The Wedding

The Wedding

From Chicken Soup for the Military Wife's Soul

The Wedding

We often look so long and so regretfully at the closed door that we do not notice the one which has opened for us.

Helen Keller

I was going to have the perfect wedding. With May 6, 2000, on its way, my mother and I were actively planning for the “event of the century,” as we liked to call it. We would talk every day, and discussing the wedding plans made the two of us especially giddy, like nothing we had ever shared.

At the time, I was finishing up my commitment to the navy at Great Lakes Naval Training Center, and had been in a long-distance relationship with my fiancé, Paul, for the past three years. We met in Bath, Maine, where we were both part of the commissioning crews of two different guided missile destroyers.

The trick was that his ship was being stationed in Pearl Harbor, Hawaii, and mine was going to Mayport, Florida. We had been engaged for two years, so time was not our enemy . . . but it was for my mother. She had been battling breast cancer for more than five years.

One day, my mother sat me down to talk about the possibility of her not being at my wedding. I had been telling her all along that she was the reason I was making such a spectacle of the day. I would have been happy with a small ceremony, but Mom would not hear of it. She wanted me to have everything I had ever dreamed of.

I only had two dreams growing up. One was to attend the Naval Academy and to throw my hat in the air with the other 895 midshipmen of the class of 1995. The other was to be married under the classic dome of the United States Naval Academy Chapel with ten men waiting outside in their starched whites, swords drawn, waiting to welcome me into married life, navy style.

So I gave her my word that I would have an “extravagant” wedding, even in her absence, because, honestly, I never thought it would come to that. I remember her hugging me after I promised and whispering in my ear, “I will have the best seat in the house on May 6.” I hugged her tighter and said a little prayer right then and there. I had a great relationship with God; I didn’t see any reason that he wouldn’t help me with this one.

About six months later, my mother lost her fight with breast cancer. I had trouble accepting the fact that she was gone, and I kept imagining and dreaming that she would show up on my wedding day. My mom wasn’t just a mom; she was my friend, my confidante and my rock. No matter what was going on in my life, with her by my side, I could accomplish anything. I just couldn’t imagine life without her.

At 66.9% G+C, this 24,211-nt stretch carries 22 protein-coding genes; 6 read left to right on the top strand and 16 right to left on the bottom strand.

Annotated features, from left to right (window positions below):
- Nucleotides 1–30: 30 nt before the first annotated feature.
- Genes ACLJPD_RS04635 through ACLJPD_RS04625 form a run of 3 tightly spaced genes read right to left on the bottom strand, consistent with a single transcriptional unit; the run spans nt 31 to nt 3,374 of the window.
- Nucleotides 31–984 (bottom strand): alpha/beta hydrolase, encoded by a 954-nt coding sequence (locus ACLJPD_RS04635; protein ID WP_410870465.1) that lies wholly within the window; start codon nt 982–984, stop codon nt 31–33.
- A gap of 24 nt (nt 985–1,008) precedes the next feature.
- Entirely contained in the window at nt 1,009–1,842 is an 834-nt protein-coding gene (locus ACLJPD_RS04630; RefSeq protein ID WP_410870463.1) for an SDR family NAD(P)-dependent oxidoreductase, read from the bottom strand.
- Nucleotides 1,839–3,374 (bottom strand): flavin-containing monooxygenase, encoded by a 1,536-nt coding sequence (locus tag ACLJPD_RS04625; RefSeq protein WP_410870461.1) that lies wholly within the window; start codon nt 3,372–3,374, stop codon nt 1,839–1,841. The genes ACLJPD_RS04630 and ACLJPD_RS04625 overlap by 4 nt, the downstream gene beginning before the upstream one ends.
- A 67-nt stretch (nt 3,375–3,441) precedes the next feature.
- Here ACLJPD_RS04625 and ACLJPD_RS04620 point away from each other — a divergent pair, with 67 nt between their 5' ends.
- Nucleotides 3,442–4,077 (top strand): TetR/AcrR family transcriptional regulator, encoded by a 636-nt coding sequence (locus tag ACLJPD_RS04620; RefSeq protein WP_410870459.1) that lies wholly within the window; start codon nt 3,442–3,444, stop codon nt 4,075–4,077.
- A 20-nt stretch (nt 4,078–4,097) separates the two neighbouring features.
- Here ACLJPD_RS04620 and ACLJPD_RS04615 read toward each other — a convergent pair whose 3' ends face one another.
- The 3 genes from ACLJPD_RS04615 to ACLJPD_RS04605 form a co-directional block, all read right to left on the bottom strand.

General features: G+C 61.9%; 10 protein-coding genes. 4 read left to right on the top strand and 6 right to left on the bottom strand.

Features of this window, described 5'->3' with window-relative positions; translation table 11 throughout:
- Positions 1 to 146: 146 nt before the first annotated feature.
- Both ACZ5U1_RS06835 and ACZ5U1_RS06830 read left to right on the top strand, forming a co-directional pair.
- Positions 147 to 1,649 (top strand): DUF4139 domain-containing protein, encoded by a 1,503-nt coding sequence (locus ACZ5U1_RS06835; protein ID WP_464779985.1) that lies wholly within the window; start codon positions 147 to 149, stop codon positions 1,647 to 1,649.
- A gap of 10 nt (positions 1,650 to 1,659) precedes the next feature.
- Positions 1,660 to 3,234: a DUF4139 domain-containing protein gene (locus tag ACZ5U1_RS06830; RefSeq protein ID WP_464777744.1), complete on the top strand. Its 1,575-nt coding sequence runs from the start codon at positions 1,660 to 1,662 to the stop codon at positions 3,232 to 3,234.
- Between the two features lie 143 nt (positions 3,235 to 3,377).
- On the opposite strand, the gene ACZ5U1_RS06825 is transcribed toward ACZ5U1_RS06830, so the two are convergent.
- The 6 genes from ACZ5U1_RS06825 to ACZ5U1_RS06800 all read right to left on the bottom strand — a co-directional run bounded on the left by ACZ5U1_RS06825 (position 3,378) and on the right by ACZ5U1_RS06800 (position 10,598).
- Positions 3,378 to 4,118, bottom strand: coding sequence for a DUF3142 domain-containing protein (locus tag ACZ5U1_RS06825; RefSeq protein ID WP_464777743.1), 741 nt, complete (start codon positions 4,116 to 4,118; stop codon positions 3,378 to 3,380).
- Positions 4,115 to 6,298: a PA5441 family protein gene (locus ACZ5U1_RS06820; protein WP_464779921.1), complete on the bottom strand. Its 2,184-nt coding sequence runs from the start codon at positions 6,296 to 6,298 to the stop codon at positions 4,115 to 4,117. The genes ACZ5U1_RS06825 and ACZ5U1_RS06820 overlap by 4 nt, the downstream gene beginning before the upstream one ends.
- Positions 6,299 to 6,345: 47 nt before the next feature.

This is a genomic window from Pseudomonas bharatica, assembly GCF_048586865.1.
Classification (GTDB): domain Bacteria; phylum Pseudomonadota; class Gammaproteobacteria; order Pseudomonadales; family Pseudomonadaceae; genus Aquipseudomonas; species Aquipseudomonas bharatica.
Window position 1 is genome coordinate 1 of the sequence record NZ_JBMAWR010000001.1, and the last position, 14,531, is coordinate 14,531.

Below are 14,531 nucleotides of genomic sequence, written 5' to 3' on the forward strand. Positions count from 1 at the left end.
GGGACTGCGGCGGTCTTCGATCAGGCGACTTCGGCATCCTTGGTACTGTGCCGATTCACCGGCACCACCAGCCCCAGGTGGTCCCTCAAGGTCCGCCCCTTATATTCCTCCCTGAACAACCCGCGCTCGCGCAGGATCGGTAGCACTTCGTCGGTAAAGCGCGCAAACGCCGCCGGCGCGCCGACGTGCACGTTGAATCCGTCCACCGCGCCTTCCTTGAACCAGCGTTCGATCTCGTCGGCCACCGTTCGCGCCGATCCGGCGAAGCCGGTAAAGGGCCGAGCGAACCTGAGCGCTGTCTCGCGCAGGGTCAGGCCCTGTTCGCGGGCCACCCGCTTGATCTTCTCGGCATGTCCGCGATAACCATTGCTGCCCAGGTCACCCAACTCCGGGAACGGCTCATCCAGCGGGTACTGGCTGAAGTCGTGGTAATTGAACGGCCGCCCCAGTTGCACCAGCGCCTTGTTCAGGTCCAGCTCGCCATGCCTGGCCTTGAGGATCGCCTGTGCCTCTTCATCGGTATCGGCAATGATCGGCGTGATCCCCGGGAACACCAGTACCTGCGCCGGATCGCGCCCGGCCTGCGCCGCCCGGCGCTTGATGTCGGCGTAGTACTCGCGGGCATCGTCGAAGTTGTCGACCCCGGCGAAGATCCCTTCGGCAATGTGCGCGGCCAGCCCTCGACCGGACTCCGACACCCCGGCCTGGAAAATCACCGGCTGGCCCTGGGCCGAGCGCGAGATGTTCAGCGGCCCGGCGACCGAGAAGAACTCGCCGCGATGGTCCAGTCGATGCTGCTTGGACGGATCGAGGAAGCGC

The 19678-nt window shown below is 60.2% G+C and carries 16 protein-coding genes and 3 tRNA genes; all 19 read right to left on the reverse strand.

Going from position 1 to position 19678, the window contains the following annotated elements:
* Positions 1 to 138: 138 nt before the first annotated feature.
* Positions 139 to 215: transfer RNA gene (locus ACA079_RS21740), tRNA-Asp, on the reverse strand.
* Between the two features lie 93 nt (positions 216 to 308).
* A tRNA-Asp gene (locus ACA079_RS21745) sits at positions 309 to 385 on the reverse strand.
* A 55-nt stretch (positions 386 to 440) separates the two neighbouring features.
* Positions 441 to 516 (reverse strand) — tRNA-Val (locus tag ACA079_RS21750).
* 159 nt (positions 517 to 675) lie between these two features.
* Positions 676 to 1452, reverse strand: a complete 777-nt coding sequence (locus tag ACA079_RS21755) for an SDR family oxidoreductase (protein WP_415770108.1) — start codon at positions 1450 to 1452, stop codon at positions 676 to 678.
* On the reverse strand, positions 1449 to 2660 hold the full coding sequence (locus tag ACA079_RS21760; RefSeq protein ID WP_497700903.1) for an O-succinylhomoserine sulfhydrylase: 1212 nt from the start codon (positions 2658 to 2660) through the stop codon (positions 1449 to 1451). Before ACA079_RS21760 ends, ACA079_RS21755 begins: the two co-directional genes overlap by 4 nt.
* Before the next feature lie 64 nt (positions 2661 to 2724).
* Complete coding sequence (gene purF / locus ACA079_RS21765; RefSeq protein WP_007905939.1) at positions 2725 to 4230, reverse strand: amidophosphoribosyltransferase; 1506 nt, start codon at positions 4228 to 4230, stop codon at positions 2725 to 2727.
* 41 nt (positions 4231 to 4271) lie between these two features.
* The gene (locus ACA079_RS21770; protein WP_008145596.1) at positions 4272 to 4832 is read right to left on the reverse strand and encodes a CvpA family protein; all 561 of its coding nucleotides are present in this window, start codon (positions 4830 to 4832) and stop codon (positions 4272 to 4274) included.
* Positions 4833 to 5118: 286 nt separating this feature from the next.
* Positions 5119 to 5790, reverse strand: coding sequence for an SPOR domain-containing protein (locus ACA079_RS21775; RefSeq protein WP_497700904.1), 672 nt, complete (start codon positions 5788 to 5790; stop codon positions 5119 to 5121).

My wedding day drew nearer. The chapel, the reception and the rehearsal dinner were all set according to the plan. My fiancé and I were going to make this the perfect weekend getaway not only for us, but also for our family and friends.

I left the navy and was spending a few weeks with Paul in Hawaii before I found a job. We were at a ship function when his captain made the announcement that Paul had been dreading to share with me. The situation in the Gulf was heating up, and his ship’s deployment was moved from July to April. When the captain uttered those words, my body froze and my breath shortened. My first thought was May 6, the date my mom would be at the chapel to watch her baby walk down the aisle. I know the average and sane person would assume my mom would get the word and would be there whatever date we got married. But May 6 was the date she planned to be at the chapel.

Paul’s captain looked over at me, and I’ll remember that moment forever. He grabbed my hand and promised he’d try to do everything in his power to have Paul there.

We went ahead with the wedding planning, and Paul and I decided that we’d go ahead with the celebration, with or without his presence. He deployed to the Gulf as newly scheduled, on April 6. Every spare minute I had I was locked onto the headlines as I prayed for peace and for no events to stand in the way of his flight to Washington.

My dad, my sister, Katie, and I all met in Annapolis to do the last-minute planning. My mother’s absence was glaring. On our arrival, we went to visit the chapel, which was open and empty. We walked through the large doors and stood at the back, staring up at the breathtaking colors of the stained glass that fills the space with spirituality.

All of a sudden, “Taps” began playing. There was no one around, no one playing on the organ, no one checking out the acoustics of the dome, just “Taps” playing loudly, echoing through the chapel. We walked around and then stood once again at the back. The three of us looked at each other, comforted and moved by the music. As we left, the music stopped, but the solace it gave me that day has remained with me.

God came through on my wedding day. God knew I needed something to let me know my mother was still there for me, and he gave it to me that special day in the chapel where “Taps” provided me the most comfort of all. It was then that I understood that she was with me not only on that day, but always.

God gave me a mother who built my wedding dream with me, who touched my life and continues to touch my life in amazing ways. He gave Paul and me a courageous and understanding commanding officer who truly understood that, if at all possible, navy families come first. Paul’s captain is my hero.

Paul made the wedding.

Krystee Kott

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